toxic epidermal necrolysis (TEN)

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Toxic epidermal necrolysis (TEN) is a rare, unpredictable, life threatening condition where there is widespread skin erythema that rapidly progresses to necrosis of the epidermidis with subsequent sloughing of skin (1,2).

There is full thickness necrosis of the epidermis which is detached from the underlying dermis.

Frequent involvement of the occular mucous membrane and oral mucous membrane can be seen (3).

Most of the cases of TEN are caused by adverse drug reactions.

It is thought to be a cell-mediated immunologic reaction against drug metabolites caused by an abnormal metabolism of the offending drugs (3).

It can be seen in all age groups presenting from infants to elderly people (4).

Stevens-Johnson syndrome and toxic epidermal necrolysis are thought to represent a single mucocutaneous disease with an increasing severity (4).

Stevens-Johnson syndrome (SJS) and TEN are differentiated by the extent of body surface involvement (3)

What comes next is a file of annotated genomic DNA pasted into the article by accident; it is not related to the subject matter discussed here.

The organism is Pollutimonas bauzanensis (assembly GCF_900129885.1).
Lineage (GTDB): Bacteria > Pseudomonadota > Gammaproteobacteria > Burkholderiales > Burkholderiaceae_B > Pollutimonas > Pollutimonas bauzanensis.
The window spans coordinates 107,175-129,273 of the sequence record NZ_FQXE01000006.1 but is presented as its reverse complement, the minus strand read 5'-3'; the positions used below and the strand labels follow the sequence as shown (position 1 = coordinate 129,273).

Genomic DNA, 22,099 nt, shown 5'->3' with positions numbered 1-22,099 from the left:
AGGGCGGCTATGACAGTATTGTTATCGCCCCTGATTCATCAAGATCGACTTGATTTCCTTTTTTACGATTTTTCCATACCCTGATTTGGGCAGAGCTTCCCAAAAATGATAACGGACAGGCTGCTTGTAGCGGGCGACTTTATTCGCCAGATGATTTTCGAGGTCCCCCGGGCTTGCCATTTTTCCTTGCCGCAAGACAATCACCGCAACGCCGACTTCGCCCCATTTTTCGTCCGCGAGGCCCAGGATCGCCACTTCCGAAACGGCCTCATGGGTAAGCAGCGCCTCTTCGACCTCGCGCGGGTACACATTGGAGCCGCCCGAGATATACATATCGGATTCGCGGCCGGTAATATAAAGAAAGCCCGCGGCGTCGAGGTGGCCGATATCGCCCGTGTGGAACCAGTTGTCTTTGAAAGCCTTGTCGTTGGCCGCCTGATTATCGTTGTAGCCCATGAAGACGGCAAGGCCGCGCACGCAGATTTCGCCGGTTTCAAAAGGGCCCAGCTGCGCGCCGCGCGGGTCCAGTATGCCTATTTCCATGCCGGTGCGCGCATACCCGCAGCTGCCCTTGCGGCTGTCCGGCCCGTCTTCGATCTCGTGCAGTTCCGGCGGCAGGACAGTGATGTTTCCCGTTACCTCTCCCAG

• in SJS - epidermal detachment is seen in <10% of the body surface area
  • n TEN - epidermal detachment is seen in >30% of body surface area
  • overlap SJS-TEN - when detachment is between 10-30% of the body surface area (4)

With respect to systemic interventions for treatment of Stevens-Johnson syndrome (SJS), toxic epidermal necrolysis (TEN), and SJS/TEN overlap syndrome (5):

  • found when compared to corticosteroids, etanercept may result in mortality reduction
  • certainty of evidence for disease-specific mortality is very low for corticosteroids versus no corticosteroids, IVIG (intravenous immunoglobulins) versus no IVIG and cyclosporin versus IVIG

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Last edited 04/2022 and last reviewed 04/2022

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